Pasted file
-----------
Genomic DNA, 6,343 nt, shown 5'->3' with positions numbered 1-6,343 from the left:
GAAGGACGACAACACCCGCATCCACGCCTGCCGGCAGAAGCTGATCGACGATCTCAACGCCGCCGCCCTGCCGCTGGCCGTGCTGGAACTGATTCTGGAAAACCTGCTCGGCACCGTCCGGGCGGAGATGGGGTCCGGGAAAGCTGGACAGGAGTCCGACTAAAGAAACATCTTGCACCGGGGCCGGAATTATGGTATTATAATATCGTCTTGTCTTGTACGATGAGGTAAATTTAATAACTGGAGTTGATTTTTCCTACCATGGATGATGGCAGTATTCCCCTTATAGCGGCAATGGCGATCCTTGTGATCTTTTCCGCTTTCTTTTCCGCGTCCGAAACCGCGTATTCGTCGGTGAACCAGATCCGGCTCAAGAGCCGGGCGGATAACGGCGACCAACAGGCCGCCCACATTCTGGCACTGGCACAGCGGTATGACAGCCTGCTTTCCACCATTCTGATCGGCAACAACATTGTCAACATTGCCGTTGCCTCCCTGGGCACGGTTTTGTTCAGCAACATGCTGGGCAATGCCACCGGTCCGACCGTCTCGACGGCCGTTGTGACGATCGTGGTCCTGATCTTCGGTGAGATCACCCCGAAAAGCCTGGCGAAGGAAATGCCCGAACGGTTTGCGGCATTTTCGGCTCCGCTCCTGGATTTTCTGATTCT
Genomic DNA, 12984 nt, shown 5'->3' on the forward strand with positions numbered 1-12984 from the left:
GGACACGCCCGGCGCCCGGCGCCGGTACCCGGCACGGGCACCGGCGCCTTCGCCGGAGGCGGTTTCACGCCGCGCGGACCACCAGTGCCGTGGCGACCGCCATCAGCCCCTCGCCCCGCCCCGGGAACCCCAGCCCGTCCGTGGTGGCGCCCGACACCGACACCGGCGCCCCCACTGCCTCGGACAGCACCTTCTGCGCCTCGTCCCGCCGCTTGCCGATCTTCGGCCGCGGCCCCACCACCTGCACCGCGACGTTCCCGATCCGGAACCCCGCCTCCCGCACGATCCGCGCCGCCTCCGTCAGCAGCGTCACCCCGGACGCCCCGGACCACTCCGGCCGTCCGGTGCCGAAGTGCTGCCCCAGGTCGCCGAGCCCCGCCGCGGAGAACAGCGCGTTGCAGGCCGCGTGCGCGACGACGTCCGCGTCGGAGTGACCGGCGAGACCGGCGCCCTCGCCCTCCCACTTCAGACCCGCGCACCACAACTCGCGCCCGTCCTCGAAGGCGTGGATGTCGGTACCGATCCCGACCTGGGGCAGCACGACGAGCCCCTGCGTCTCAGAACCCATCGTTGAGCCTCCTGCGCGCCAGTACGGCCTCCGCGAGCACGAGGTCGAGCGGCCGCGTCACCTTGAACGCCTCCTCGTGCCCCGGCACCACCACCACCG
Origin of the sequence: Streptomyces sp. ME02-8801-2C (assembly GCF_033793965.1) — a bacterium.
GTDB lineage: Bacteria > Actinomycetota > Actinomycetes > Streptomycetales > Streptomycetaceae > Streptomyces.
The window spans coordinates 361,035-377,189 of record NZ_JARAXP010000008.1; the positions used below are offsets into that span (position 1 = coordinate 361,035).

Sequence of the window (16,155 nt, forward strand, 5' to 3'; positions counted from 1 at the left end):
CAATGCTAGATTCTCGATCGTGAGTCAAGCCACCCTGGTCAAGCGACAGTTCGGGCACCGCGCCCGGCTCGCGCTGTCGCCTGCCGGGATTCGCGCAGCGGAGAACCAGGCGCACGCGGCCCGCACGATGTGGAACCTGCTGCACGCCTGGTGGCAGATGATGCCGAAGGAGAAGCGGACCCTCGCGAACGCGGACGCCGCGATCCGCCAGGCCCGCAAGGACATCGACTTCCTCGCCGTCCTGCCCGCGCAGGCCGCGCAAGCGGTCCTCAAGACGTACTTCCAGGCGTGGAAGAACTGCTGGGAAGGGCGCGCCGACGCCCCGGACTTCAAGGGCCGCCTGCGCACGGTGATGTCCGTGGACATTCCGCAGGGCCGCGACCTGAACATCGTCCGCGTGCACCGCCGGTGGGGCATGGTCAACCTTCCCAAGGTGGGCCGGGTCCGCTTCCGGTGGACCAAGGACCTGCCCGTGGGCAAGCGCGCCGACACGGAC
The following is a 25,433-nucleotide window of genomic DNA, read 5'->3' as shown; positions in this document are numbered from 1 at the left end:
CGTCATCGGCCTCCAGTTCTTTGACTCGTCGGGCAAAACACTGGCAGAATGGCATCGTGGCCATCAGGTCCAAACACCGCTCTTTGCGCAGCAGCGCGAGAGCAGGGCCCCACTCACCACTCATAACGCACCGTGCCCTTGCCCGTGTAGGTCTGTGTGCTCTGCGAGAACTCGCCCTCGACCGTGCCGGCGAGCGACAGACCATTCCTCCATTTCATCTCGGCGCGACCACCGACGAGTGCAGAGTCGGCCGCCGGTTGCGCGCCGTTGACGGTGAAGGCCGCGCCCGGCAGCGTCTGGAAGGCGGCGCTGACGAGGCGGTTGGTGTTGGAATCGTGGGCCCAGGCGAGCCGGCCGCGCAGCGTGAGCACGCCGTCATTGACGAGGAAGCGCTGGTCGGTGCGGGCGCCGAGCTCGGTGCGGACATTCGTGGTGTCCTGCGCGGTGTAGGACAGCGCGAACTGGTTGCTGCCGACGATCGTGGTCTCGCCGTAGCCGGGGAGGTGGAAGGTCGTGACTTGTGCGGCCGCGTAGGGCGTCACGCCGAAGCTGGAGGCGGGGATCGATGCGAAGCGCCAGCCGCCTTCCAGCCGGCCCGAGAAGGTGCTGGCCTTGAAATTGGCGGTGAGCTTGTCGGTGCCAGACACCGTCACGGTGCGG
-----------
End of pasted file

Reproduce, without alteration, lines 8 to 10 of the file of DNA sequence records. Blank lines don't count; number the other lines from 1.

Sequence of the window (16,155 nt, forward strand, 5' to 3'; positions counted from 1 at the left end):
CAATGCTAGATTCTCGATCGTGAGTCAAGCCACCCTGGTCAAGCGACAGTTCGGGCACCGCGCCCGGCTCGCGCTGTCGCCTGCCGGGATTCGCGCAGCGGAGAACCAGGCGCACGCGGCCCGCACGATGTGGAACCTGCTGCACGCCTGGTGGCAGATGATGCCGAAGGAGAAGCGGACCCTCGCGAACGCGGACGCCGCGATCCGCCAGGCCCGCAAGGACATCGACTTCCTCGCCGTCCTGCCCGCGCAGGCCGCGCAAGCGGTCCTCAAGACGTACTTCCAGGCGTGGAAGAACTGCTGGGAAGGGCGCGCCGACGCCCCGGACTTCAAGGGCCGCCTGCGCACGGTGATGTCCGTGGACATTCCGCAGGGCCGCGACCTGAACATCGTCCGCGTGCACCGCCGGTGGGGCATGGTCAACCTTCCCAAGGTGGGCCGGGTCCGCTTCCGGTGGACCAAGGACCTGCCCGTGGGCAAGCGCGCCGACACGGAC
The following is a 25,433-nucleotide window of genomic DNA, read 5'->3' as shown; positions in this document are numbered from 1 at the left end: